Robert Bresson's masterful investigation of crime and redemption tells the story of arrogant, young Michel, who spends his days learning the art of picking pockets in the streets, subway cars, and train stations of Paris. ... more »As Michel grows bolder and more a« less
Complex Film About A Man's Search For Significance
A.Trendl HungarianBookstore.com | Glen Ellyn, IL USA | 06/01/2006
(5 out of 5 stars)
""Pickpocket" never grabs us the way a standard movie does. The plot is difficult to extract, and the storyline is never as easy to understand as we might like. Minimalism is at play, although it never overtakes this complex film about a man's search for meaning in the bowels of his own soul.
Just as with movies like "Passion of the Christ," or "Clockwork Orange," my appreciation of the movie is not because I felt good throughout, but because throughout the movie, I was able to think about what makes humankind and the shape of redemption.
"Pickpocket" is an art house film, with its long vignette style, with Hitchcock-like shots and film noir-like shadowing.
Michel, the main character, develops a desperate fetish for pickpocketing. He learns to be good at the techniques of pickpocketing. He practices wrist watch stealing with the leg of a table as the arm.
No one is lonelier than Michel in his fetish. He knows it is wrong and is unable to face his own mother. His eyes are almost always downturned. They are partly looking for the next steal, and partly unable to face the real world.
All of Michel's relationships are void of passion and intimacy. The closest relationship is that with a police inspector who knows Michel is a thief but chooses not to prove it. He sees good in Michel and tries to steer him out of the lifestyle.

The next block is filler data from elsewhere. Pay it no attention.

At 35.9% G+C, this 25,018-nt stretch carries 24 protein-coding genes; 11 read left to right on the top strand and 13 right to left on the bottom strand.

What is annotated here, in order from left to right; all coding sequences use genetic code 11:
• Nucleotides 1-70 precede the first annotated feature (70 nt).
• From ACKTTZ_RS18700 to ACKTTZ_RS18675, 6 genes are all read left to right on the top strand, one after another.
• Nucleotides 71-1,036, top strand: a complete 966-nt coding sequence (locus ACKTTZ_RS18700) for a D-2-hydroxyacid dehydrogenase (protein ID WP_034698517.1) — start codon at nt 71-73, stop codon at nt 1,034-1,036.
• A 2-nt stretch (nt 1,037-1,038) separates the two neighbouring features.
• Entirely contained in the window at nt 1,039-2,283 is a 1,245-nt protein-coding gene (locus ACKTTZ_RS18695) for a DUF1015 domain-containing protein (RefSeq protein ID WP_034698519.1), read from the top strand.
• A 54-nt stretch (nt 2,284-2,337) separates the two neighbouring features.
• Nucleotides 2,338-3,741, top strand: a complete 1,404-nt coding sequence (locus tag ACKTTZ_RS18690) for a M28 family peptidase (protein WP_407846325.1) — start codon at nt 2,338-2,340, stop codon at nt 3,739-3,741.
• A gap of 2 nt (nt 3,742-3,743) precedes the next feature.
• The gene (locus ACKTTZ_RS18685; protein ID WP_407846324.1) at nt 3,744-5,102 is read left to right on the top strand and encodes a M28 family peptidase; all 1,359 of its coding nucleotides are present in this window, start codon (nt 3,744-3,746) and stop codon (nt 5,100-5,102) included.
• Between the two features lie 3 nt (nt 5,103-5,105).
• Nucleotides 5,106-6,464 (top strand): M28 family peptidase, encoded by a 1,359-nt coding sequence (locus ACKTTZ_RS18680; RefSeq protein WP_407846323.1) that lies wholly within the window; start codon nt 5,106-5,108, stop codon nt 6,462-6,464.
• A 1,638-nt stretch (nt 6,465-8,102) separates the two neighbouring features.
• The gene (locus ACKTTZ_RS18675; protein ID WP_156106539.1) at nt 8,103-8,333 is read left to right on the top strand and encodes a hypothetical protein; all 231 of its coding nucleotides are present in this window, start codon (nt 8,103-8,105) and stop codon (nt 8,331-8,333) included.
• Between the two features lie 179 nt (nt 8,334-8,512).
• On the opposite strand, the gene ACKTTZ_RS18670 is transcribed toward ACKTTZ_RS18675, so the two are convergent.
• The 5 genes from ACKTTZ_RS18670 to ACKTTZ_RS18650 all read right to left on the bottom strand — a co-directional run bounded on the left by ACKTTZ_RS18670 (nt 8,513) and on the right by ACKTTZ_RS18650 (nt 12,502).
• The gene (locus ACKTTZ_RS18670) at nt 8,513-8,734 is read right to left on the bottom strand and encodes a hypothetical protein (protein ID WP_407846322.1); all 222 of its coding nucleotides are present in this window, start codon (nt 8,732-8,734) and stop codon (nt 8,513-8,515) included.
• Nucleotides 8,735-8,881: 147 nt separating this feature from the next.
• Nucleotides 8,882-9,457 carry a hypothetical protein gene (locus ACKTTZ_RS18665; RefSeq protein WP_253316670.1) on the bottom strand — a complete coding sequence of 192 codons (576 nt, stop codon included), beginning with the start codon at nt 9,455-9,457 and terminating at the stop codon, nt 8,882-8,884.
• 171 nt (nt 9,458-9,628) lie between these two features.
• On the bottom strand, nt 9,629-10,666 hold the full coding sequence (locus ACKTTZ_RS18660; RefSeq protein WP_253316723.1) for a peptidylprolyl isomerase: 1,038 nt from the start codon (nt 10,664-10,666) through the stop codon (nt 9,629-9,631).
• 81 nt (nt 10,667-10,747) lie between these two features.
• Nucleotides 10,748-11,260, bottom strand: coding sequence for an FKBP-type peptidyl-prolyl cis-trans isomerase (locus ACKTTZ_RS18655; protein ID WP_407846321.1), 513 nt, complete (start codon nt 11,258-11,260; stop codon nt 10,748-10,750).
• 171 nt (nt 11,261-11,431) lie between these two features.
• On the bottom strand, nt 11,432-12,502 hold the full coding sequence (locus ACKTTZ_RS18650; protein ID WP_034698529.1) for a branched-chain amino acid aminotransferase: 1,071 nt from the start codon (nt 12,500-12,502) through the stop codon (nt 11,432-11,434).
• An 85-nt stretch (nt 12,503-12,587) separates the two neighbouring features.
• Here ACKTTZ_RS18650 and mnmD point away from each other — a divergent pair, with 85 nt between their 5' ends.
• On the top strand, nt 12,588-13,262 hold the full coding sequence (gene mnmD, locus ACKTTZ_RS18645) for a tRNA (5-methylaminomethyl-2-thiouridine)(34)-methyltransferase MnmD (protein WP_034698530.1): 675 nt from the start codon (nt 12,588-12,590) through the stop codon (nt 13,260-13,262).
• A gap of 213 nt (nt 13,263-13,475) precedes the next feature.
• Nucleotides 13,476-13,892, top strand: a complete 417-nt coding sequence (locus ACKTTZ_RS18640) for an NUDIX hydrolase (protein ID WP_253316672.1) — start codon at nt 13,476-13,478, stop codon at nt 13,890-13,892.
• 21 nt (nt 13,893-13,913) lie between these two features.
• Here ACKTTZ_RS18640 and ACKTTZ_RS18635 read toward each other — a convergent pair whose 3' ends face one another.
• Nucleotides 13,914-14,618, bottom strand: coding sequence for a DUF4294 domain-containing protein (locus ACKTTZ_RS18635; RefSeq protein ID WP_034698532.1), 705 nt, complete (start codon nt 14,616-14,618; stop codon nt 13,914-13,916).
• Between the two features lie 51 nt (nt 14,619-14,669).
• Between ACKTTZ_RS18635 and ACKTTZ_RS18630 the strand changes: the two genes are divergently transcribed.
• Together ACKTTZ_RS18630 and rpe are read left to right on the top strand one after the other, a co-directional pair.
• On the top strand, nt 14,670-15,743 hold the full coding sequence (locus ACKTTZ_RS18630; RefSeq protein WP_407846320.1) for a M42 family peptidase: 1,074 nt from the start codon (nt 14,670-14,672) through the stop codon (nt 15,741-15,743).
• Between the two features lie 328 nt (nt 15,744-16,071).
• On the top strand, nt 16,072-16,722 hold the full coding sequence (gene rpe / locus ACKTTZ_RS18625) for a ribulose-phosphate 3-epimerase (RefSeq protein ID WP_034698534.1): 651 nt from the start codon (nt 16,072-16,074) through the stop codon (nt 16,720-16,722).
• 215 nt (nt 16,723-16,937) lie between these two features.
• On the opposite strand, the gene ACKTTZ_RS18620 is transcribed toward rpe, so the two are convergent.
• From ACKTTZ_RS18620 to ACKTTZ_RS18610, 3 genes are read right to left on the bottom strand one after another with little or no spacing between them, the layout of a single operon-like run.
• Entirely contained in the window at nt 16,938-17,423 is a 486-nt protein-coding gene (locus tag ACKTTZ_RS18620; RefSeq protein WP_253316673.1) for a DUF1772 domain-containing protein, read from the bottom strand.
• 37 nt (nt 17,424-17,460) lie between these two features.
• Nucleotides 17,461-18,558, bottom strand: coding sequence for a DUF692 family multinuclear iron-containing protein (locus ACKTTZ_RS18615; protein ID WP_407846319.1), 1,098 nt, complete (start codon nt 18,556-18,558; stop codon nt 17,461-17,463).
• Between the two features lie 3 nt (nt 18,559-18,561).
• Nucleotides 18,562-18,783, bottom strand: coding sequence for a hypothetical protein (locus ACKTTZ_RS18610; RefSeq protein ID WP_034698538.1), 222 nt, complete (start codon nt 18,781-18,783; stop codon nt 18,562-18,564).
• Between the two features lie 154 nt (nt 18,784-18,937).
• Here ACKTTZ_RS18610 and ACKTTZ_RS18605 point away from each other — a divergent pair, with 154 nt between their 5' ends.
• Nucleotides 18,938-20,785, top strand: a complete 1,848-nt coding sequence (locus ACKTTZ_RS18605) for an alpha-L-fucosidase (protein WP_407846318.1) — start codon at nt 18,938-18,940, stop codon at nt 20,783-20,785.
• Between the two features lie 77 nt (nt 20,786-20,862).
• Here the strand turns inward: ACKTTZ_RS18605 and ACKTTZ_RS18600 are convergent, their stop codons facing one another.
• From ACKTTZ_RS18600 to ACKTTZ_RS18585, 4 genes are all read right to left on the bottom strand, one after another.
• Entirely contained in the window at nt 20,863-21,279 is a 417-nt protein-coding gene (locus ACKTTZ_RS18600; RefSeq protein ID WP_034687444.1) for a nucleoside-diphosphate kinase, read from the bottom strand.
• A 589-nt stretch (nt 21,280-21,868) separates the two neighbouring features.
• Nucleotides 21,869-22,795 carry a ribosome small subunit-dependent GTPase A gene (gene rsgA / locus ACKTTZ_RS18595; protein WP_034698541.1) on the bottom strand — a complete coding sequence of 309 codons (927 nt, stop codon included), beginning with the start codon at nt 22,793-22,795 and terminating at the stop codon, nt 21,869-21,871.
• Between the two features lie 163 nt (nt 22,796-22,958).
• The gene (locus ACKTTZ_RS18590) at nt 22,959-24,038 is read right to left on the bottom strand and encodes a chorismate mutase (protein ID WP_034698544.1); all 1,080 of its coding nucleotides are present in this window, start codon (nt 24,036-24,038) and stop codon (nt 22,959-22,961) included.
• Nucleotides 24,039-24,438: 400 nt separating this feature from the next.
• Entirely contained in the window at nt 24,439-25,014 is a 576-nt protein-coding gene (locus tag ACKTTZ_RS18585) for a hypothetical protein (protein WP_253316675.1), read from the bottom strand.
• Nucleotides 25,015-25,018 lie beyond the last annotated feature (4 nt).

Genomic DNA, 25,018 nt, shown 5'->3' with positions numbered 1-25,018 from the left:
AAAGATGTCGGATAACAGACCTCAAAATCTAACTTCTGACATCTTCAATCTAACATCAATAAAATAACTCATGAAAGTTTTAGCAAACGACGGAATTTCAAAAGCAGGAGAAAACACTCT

Throughout, Michel is selfish, even when he gives his mother money. That is to appease his guilt, not to lift his mother's finances or encourage her spirits.
Michel, unable to escape his fetish, justifies criminals at large by suggesting some, as artisans of their craft, should retain a kind of freedom to steal. However, he never describes the noble benefit, like James Bond's license to kill provides, which in Bond's case is to save the Queen, and, ostensibly, the world. Rather, it is by the merit of being good at his craft that he would thinks should be enough, but the inspector, nor Michel himself, are ever truly convinced.
Jeanne, the plainly attractive neighbor who often cares for his mom, is strangely interested in him. They have only a matter-of-fact connection, not sensual or romantic in any way. She represents a meaningful existentiality, living as the lover to Michel's friend Jacques (who she does not really love), and helping her elderly neighbor. Michel's as existential as Jeanne, but without the redeeming selflessness that makes Jeanne more human.
Michel dearly wants redemption, and knows his futile lifestyle can only end in despair. He wants more, and when confronted with the likelihood of being arrested, he leaves Paris for several years. When he returns, he learns Jeanne has a child of a long-gone lover.
The opportunity for redemption is clear to audience, but is it to Michel? And what would it look like for a man as obsessed with his own desires as he is, since redemption requires us to look outside of ourselves to live a better life?
I fully recommend "Pickpocket."
Anthony Trendl editor, HungarianBookstore.com"
Doug Anderson | Miami Beach, Florida United States | 01/31/2003
(5 out of 5 stars)
"All of Bressons films deal with some character who does not fit into society for some reason. His heros are all rebels like Dostoyevsky's hero's(Pickpocket is based on a Dostoyevsky story) and Camus'. They are stories about people who do not fit in and while studying just how and why they don't fit in Bresson also studies society itself. Some of his movies are just plain bleak but this one has an ending that makes this film unique among this directors work. I think it is rightly singled out as the best though that doesn't mean it's the only one worth seeing. His films are complex and the more of them you see the more his films makes sense. Bresson is a director who does demand his viewers think and he frames his scenes in a way that rebels against cinematic norms in the same way his characters rebel against societal norms but in that style is much substance. If you are only going to see one Bresson film this is the one to see but if you want to see more I would suggest L'Argent after this one. Diary of a Country Priest is excellent but I think best appreciated by those who have already grown familiar with Bresson's style. Each of his films are quite unique and one of my favorites is Lancelot of the Lake which is a most interesting re-telling of that famous legend."